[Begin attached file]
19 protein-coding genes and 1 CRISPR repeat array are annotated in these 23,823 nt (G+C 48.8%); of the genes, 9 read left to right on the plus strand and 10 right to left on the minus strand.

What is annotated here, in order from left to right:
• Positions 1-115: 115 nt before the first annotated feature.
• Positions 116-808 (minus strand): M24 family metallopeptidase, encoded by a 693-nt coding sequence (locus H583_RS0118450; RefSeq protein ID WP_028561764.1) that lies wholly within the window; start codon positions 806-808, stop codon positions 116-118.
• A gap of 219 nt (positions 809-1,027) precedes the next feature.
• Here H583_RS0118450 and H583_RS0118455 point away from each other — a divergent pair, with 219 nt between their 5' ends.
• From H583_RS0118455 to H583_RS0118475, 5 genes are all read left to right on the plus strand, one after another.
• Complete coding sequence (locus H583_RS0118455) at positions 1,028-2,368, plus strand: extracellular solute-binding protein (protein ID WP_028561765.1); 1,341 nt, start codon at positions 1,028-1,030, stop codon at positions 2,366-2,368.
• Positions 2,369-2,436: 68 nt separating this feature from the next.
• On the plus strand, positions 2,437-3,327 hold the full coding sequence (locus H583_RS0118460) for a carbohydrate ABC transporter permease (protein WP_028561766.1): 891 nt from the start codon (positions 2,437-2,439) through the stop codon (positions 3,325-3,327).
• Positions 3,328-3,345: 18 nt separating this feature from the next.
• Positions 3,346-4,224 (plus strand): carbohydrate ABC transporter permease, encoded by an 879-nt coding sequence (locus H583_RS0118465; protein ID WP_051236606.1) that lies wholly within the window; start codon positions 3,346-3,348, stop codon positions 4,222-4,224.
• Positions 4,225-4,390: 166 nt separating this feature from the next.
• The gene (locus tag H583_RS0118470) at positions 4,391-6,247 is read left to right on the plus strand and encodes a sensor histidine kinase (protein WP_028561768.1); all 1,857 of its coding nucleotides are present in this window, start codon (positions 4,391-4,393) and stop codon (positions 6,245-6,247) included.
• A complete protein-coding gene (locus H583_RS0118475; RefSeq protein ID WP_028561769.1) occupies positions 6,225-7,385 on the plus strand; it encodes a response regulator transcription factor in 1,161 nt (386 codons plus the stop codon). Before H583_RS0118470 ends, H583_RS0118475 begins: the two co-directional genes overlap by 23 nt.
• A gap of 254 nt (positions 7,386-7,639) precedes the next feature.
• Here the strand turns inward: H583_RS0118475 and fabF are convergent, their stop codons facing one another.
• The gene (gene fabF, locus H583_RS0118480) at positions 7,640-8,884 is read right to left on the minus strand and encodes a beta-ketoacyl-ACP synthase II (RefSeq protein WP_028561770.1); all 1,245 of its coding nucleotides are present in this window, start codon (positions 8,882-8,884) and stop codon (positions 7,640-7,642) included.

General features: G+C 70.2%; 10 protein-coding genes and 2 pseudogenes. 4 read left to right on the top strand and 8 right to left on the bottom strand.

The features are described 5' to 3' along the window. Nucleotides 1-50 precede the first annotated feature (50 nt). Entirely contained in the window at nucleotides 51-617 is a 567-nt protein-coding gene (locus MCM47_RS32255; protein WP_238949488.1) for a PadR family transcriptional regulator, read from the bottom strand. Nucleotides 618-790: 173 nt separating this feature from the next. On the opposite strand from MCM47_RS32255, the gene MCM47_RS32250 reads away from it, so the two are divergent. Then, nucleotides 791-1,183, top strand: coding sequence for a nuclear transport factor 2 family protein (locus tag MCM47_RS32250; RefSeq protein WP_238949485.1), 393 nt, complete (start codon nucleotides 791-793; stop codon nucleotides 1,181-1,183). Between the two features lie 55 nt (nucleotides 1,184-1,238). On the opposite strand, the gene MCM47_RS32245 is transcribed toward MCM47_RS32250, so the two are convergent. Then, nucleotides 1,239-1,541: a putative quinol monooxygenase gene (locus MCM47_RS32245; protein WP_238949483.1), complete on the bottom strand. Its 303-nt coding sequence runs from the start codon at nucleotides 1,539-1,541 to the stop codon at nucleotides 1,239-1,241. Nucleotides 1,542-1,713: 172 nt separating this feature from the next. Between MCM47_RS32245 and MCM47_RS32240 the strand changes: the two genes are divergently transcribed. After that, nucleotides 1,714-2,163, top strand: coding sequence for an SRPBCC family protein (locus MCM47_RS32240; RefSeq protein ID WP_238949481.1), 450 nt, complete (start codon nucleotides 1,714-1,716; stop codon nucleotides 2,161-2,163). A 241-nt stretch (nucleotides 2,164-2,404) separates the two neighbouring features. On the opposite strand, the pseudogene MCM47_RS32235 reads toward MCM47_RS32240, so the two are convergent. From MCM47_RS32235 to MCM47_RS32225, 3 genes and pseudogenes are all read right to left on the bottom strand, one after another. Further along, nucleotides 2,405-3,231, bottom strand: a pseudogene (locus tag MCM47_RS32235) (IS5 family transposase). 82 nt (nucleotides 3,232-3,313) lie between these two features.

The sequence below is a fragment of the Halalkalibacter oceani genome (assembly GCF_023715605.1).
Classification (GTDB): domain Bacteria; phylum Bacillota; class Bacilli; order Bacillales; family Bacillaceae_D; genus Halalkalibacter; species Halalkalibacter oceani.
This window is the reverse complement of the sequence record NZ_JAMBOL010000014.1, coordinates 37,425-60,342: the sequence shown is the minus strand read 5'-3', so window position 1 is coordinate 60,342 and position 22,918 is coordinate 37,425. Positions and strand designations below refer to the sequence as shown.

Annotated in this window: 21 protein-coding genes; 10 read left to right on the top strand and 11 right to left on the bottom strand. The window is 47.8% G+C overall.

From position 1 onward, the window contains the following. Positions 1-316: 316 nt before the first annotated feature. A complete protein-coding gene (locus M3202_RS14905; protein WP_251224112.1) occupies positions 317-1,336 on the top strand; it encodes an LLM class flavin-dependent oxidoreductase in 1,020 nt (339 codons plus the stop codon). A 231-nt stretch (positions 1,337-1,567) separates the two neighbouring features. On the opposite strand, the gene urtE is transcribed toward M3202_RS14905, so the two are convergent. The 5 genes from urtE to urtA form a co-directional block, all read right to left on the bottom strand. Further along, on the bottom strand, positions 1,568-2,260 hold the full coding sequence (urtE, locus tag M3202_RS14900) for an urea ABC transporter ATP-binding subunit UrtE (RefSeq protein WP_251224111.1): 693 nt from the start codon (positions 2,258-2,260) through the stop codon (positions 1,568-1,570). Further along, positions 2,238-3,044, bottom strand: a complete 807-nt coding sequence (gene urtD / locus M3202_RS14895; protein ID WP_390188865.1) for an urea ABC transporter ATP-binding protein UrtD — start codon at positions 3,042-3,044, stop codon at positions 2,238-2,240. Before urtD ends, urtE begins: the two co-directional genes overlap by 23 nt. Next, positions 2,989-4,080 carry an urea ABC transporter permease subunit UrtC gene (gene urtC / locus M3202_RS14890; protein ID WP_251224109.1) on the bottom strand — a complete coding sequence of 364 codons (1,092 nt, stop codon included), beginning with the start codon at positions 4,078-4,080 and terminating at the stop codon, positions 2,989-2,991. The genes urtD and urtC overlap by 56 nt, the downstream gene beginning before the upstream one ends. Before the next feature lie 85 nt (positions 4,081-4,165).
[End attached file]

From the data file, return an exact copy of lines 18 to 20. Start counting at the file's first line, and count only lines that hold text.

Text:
• The gene (gene fabF, locus H583_RS0118480) at positions 7,640-8,884 is read right to left on the minus strand and encodes a beta-ketoacyl-ACP synthase II (RefSeq protein WP_028561770.1); all 1,245 of its coding nucleotides are present in this window, start codon (positions 8,882-8,884) and stop codon (positions 7,640-7,642) included.

General features: G+C 70.2%; 10 protein-coding genes and 2 pseudogenes. 4 read left to right on the top strand and 8 right to left on the bottom strand.

The features are described 5' to 3' along the window. Nucleotides 1-50 precede the first annotated feature (50 nt). Entirely contained in the window at nucleotides 51-617 is a 567-nt protein-coding gene (locus MCM47_RS32255; protein WP_238949488.1) for a PadR family transcriptional regulator, read from the bottom strand. Nucleotides 618-790: 173 nt separating this feature from the next. On the opposite strand from MCM47_RS32255, the gene MCM47_RS32250 reads away from it, so the two are divergent. Then, nucleotides 791-1,183, top strand: coding sequence for a nuclear transport factor 2 family protein (locus tag MCM47_RS32250; RefSeq protein WP_238949485.1), 393 nt, complete (start codon nucleotides 791-793; stop codon nucleotides 1,181-1,183). Between the two features lie 55 nt (nucleotides 1,184-1,238). On the opposite strand, the gene MCM47_RS32245 is transcribed toward MCM47_RS32250, so the two are convergent. Then, nucleotides 1,239-1,541: a putative quinol monooxygenase gene (locus MCM47_RS32245; protein WP_238949483.1), complete on the bottom strand. Its 303-nt coding sequence runs from the start codon at nucleotides 1,539-1,541 to the stop codon at nucleotides 1,239-1,241. Nucleotides 1,542-1,713: 172 nt separating this feature from the next. Between MCM47_RS32245 and MCM47_RS32240 the strand changes: the two genes are divergently transcribed. After that, nucleotides 1,714-2,163, top strand: coding sequence for an SRPBCC family protein (locus MCM47_RS32240; RefSeq protein ID WP_238949481.1), 450 nt, complete (start codon nucleotides 1,714-1,716; stop codon nucleotides 2,161-2,163). A 241-nt stretch (nucleotides 2,164-2,404) separates the two neighbouring features. On the opposite strand, the pseudogene MCM47_RS32235 reads toward MCM47_RS32240, so the two are convergent. From MCM47_RS32235 to MCM47_RS32225, 3 genes and pseudogenes are all read right to left on the bottom strand, one after another. Further along, nucleotides 2,405-3,231, bottom strand: a pseudogene (locus tag MCM47_RS32235) (IS5 family transposase). 82 nt (nucleotides 3,232-3,313) lie between these two features.